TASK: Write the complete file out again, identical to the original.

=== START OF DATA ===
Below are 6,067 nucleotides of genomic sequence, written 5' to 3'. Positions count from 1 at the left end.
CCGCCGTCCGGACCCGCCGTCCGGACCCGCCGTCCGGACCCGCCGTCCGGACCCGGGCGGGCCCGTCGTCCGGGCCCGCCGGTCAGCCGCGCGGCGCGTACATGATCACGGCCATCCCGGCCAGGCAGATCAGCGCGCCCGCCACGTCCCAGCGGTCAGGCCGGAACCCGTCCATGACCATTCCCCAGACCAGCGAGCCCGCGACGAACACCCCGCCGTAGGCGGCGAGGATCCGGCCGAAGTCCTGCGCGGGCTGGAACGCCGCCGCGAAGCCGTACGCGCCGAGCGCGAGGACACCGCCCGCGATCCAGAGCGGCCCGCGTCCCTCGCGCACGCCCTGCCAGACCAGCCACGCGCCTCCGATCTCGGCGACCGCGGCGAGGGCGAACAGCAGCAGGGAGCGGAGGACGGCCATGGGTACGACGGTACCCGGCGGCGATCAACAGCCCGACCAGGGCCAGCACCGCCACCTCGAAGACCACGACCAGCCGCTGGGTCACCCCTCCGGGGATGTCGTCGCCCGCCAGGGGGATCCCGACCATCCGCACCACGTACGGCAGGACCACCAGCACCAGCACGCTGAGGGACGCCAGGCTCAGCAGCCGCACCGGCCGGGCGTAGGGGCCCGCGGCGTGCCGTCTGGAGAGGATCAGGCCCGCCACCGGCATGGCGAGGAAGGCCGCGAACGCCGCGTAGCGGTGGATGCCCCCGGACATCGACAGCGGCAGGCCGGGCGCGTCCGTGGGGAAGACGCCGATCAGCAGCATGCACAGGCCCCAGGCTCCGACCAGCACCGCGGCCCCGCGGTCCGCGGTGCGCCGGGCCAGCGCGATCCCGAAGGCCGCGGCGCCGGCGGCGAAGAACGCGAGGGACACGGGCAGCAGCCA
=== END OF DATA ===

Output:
Below are 6,067 nucleotides of genomic sequence, written 5' to 3'. Positions count from 1 at the left end.
CCGCCGTCCGGACCCGCCGTCCGGACCCGCCGTCCGGACCCGCCGTCCGGACCCGGGCGGGCCCGTCGTCCGGGCCCGCCGGTCAGCCGCGCGGCGCGTACATGATCACGGCCATCCCGGCCAGGCAGATCAGCGCGCCCGCCACGTCCCAGCGGTCAGGCCGGAACCCGTCCATGACCATTCCCCAGACCAGCGAGCCCGCGACGAACACCCCGCCGTAGGCGGCGAGGATCCGGCCGAAGTCCTGCGCGGGCTGGAACGCCGCCGCGAAGCCGTACGCGCCGAGCGCGAGGACACCGCCCGCGATCCAGAGCGGCCCGCGTCCCTCGCGCACGCCCTGCCAGACCAGCCACGCGCCTCCGATCTCGGCGACCGCGGCGAGGGCGAACAGCAGCAGGGAGCGGAGGACGGCCATGGGTACGACGGTACCCGGCGGCGATCAACAGCCCGACCAGGGCCAGCACCGCCACCTCGAAGACCACGACCAGCCGCTGGGTCACCCCTCCGGGGATGTCGTCGCCCGCCAGGGGGATCCCGACCATCCGCACCACGTACGGCAGGACCACCAGCACCAGCACGCTGAGGGACGCCAGGCTCAGCAGCCGCACCGGCCGGGCGTAGGGGCCCGCGGCGTGCCGTCTGGAGAGGATCAGGCCCGCCACCGGCATGGCGAGGAAGGCCGCGAACGCCGCGTAGCGGTGGATGCCCCCGGACATCGACAGCGGCAGGCCGGGCGCGTCCGTGGGGAAGACGCCGATCAGCAGCATGCACAGGCCCCAGGCTCCGACCAGCACCGCGGCCCCGCGGTCCGCGGTGCGCCGGGCCAGCGCGATCCCGAAGGCCGCGGCGCCGGCGGCGAAGAACGCGAGGGACACGGGCAGCAGCCA